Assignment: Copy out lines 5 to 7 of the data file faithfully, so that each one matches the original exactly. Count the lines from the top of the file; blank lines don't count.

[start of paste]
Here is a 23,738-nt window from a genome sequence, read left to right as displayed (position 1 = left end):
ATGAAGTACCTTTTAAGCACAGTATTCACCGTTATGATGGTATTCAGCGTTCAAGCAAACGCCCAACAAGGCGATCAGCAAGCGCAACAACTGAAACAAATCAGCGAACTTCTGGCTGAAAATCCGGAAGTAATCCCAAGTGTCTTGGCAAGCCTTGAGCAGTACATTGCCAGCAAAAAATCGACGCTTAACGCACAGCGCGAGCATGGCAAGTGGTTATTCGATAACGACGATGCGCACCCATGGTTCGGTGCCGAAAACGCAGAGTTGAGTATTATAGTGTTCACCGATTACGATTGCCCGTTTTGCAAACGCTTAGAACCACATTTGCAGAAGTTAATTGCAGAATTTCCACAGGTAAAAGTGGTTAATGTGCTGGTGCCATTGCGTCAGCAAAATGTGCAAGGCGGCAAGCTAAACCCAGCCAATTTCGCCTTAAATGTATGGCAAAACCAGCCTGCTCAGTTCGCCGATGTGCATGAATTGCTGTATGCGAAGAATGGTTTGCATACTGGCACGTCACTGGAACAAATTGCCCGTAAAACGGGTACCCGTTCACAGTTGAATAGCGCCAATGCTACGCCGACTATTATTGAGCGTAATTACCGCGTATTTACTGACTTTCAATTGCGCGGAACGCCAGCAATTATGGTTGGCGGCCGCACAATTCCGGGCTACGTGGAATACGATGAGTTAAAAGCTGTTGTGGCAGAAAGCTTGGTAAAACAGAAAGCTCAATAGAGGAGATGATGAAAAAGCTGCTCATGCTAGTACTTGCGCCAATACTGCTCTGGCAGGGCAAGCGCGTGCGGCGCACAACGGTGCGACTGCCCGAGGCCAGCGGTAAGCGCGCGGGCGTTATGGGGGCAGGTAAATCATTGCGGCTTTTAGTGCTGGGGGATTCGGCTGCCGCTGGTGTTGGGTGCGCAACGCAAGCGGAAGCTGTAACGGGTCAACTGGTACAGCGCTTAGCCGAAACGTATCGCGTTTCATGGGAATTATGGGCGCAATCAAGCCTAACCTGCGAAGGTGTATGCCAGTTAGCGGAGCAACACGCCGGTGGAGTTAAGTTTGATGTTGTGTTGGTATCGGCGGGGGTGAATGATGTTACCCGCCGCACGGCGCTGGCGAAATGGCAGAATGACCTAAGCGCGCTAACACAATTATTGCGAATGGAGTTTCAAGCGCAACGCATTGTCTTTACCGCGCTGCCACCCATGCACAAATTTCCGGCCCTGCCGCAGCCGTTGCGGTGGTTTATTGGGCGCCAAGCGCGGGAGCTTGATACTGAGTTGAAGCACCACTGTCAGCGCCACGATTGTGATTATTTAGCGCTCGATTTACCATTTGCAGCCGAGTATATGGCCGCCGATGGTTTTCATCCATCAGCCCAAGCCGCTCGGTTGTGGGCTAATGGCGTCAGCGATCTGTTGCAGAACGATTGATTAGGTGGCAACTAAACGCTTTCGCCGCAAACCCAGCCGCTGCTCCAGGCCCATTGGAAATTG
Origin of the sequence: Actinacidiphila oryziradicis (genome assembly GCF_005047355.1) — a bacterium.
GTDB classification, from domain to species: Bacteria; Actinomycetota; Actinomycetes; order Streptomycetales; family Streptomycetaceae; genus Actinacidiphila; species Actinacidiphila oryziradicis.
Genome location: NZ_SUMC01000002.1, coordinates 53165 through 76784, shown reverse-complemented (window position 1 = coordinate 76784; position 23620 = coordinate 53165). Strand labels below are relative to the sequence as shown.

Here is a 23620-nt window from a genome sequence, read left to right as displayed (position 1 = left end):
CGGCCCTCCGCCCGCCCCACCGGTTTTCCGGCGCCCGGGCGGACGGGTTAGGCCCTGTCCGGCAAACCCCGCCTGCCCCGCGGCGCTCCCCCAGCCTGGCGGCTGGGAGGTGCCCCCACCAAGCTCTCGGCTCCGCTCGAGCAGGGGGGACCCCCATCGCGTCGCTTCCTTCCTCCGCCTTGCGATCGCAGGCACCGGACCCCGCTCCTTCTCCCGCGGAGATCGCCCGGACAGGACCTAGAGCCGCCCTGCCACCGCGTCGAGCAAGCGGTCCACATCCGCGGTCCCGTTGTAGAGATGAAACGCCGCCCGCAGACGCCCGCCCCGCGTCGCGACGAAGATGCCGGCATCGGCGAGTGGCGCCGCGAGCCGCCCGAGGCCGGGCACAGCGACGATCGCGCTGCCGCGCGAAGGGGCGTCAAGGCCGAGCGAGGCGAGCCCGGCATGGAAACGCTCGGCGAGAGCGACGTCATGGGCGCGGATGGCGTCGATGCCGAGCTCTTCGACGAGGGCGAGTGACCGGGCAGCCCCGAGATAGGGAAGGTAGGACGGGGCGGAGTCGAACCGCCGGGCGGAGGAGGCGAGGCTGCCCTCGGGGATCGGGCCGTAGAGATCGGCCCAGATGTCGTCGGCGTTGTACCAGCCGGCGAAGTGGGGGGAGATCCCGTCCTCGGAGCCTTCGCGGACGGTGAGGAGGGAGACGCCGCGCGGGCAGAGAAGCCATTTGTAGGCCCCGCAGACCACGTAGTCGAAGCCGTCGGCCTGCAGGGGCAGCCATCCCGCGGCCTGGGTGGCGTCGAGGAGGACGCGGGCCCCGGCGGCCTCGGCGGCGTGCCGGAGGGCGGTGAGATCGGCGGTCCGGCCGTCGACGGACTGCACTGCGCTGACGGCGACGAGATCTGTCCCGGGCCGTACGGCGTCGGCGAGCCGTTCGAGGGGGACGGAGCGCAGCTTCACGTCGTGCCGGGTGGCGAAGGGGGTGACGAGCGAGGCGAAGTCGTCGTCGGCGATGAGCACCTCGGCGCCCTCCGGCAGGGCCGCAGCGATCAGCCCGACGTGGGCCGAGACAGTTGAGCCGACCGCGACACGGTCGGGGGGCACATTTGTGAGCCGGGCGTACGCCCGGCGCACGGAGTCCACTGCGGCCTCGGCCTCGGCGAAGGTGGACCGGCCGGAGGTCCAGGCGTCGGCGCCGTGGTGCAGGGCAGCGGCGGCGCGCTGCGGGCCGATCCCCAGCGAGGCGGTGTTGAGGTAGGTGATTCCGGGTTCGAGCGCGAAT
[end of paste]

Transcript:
Genome location: NZ_SUMC01000002.1, coordinates 53165 through 76784, shown reverse-complemented (window position 1 = coordinate 76784; position 23620 = coordinate 53165). Strand labels below are relative to the sequence as shown.

Here is a 23620-nt window from a genome sequence, read left to right as displayed (position 1 = left end):
CGGCCCTCCGCCCGCCCCACCGGTTTTCCGGCGCCCGGGCGGACGGGTTAGGCCCTGTCCGGCAAACCCCGCCTGCCCCGCGGCGCTCCCCCAGCCTGGCGGCTGGGAGGTGCCCCCACCAAGCTCTCGGCTCCGCTCGAGCAGGGGGGACCCCCATCGCGTCGCTTCCTTCCTCCGCCTTGCGATCGCAGGCACCGGACCCCGCTCCTTCTCCCGCGGAGATCGCCCGGACAGGACCTAGAGCCGCCCTGCCACCGCGTCGAGCAAGCGGTCCACATCCGCGGTCCCGTTGTAGAGATGAAACGCCGCCCGCAGACGCCCGCCCCGCGTCGCGACGAAGATGCCGGCATCGGCGAGTGGCGCCGCGAGCCGCCCGAGGCCGGGCACAGCGACGATCGCGCTGCCGCGCGAAGGGGCGTCAAGGCCGAGCGAGGCGAGCCCGGCATGGAAACGCTCGGCGAGAGCGACGTCATGGGCGCGGATGGCGTCGATGCCGAGCTCTTCGACGAGGGCGAGTGACCGGGCAGCCCCGAGATAGGGAAGGTAGGACGGGGCGGAGTCGAACCGCCGGGCGGAGGAGGCGAGGCTGCCCTCGGGGATCGGGCCGTAGAGATCGGCCCAGATGTCGTCGGCGTTGTACCAGCCGGCGAAGTGGGGGGAGATCCCGTCCTCGGAGCCTTCGCGGACGGTGAGGAGGGAGACGCCGCGCGGGCAGAGAAGCCATTTGTAGGCCCCGCAGACCACGTAGTCGAAGCCGTCGGCCTGCAGGGGCAGCCATCCCGCGGCCTGGGTGGCGTCGAGGAGGACGCGGGCCCCGGCGGCCTCGGCGGCGTGCCGGAGGGCGGTGAGATCGGCGGTCCGGCCGTCGACGGACTGCACTGCGCTGACGGCGACGAGATCTGTCCCGGGCCGTACGGCGTCGGCGAGCCGTTCGAGGGGGACGGAGCGCAGCTTCACGTCGTGCCGGGTGGCGAAGGGGGTGACGAGCGAGGCGAAGTCGTCGTCGGCGATGAGCACCTCGGCGCCCTCCGGCAGGGCCGCAGCGATCAGCCCGACGTGGGCCGAGACAGTTGAGCCGACCGCGACACGGTCGGGGGGCACATTTGTGAGCCGGGCGTACGCCCGGCGCACGGAGTCCACTGCGGCCTCGGCCTCGGCGAAGGTGGACCGGCCGGAGGTCCAGGCGTCGGCGCCGTGGTGCAGGGCAGCGGCGGCGCGCTGCGGGCCGATCCCCAGCGAGGCGGTGTTGAGGTAGGTGATTCCGGGTTCGAGCGCGAAT